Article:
A few weeks ago, we were excited at the prospect of a partial 2020 season for Major League Baseball, restoring tempered normalcy to our pandemic-constricted times. We thought the league of summer could lead the way.
Well — to quote the Margie Gunderson character in “Fargo” — that passed.
Baseball is the only major team sport that doesn’t involve propelling an object back and forth across a centerline in pursuit of a goal. For more than a month, however, the owners and players have insisted on playing that type of game metaphorically. Every time a deal seemed in reach, the labor-owner sludge match would be renewed. The main obstacle hasn’t been health, concerns about which can be managed, guardedly, by creating a substantially closed environment for the game. It’s been how much money will be made by whom.
As of Friday, the owners had made an offer for a 60-game season with prorated pay for players, a concession. The Players Association had followed with a counterproposal for a 70-game season. The narrowing of the divide offers hope, but it’s the tenuous sort that one might have when one’s favored team is down by a couple of runs in the bottom of the ninth inning and the opponent’s ace closer is on the mound.
As CBS Sports writer Matt Snyder wrote: “This needs to happen within the next two or three days or it [won’t] be happening at all in 2020.”
Is a season so shortened worth playing? Not everyone thinks so. That includes, notably, the former Minnesota Twins Hall of Fame finesse hitter Rod Carew. “I don’t want to watch a baseball game with no one in the stands because to me it’s not exciting that way,” he told CBS Sports Radio. “I think it’s crazy. I’m more concerned about the players and the players’ families than I am about playing baseball at this time.”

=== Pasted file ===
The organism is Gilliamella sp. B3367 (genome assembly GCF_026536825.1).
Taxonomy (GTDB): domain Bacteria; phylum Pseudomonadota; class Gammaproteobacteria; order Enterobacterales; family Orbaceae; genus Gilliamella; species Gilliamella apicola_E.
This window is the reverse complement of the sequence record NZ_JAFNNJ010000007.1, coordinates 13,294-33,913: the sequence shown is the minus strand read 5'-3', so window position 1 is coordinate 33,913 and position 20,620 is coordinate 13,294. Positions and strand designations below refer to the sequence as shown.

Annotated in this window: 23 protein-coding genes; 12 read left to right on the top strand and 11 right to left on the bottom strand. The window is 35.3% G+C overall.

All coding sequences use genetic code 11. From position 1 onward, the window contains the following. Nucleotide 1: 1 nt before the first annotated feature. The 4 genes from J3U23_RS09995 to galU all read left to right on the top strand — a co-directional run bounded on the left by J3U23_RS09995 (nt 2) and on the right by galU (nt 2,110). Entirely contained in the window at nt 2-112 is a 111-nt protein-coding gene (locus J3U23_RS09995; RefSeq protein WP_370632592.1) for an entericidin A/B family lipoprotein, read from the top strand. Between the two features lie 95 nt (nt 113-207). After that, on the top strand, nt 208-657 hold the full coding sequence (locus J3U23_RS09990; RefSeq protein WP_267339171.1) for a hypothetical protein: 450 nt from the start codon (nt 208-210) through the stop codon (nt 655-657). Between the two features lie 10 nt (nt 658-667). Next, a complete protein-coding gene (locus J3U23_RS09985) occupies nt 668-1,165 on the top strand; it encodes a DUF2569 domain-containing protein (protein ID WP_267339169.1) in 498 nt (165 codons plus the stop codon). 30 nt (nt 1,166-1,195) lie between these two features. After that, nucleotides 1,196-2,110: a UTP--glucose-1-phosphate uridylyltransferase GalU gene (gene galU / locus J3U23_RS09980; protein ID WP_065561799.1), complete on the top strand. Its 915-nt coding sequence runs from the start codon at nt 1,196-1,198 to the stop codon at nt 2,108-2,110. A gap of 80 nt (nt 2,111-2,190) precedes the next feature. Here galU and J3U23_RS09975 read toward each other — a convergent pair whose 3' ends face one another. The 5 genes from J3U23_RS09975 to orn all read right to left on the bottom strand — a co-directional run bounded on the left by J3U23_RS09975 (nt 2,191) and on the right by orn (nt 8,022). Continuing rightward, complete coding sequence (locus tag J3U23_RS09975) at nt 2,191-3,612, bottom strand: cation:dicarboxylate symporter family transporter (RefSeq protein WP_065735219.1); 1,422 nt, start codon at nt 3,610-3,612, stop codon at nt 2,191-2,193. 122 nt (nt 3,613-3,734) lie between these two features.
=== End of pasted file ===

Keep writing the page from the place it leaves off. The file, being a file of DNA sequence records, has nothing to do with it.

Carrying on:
It also includes, for practical purposes, the nation’s top infectious-disease specialist, Dr. Anthony Fauci. He told the Los Angeles Times that any schedule, including postseason play, should be wrapped up by September to avoid bumping up against any new wave of COVID-19 infections. That would be tough timing to manage. (Fauci also is cool on the idea of an NFL season.)
Other major sports like the NBA and NHL have laid touch-and-go plans to resume action, so baseball has missed its opportunity to inspire by example. We still think a season is worth having, even in a quiet atmosphere.
In the interim, meanwhile, the Minnesota Twins have offered some inspiration in connection with the other big story of 2020 — racial injustice — by removing the statue of former team owner Calvin Griffith from outside of Target Field. In 1978, Griffith had said that Carew (aforementioned in this editorial) was a “damn fool” for playing for as little money as he did and that the Twins had decided to come to Minnesota from Washington “when I found out you only had 15,000 blacks here.”
Carew reacted to these developments with a grace to which we all can aspire. He said he doesn’t consider Griffith’s comments representative of the man, but that “while I’ve always supported the Twins decision to honor Calvin with a statue, I also remember how inappropriate and hurtful his comments were on that fateful day in Waseca. The Twins did what they felt they needed to do for the organization and for our community. While we cannot change history, perhaps we can learn from it.”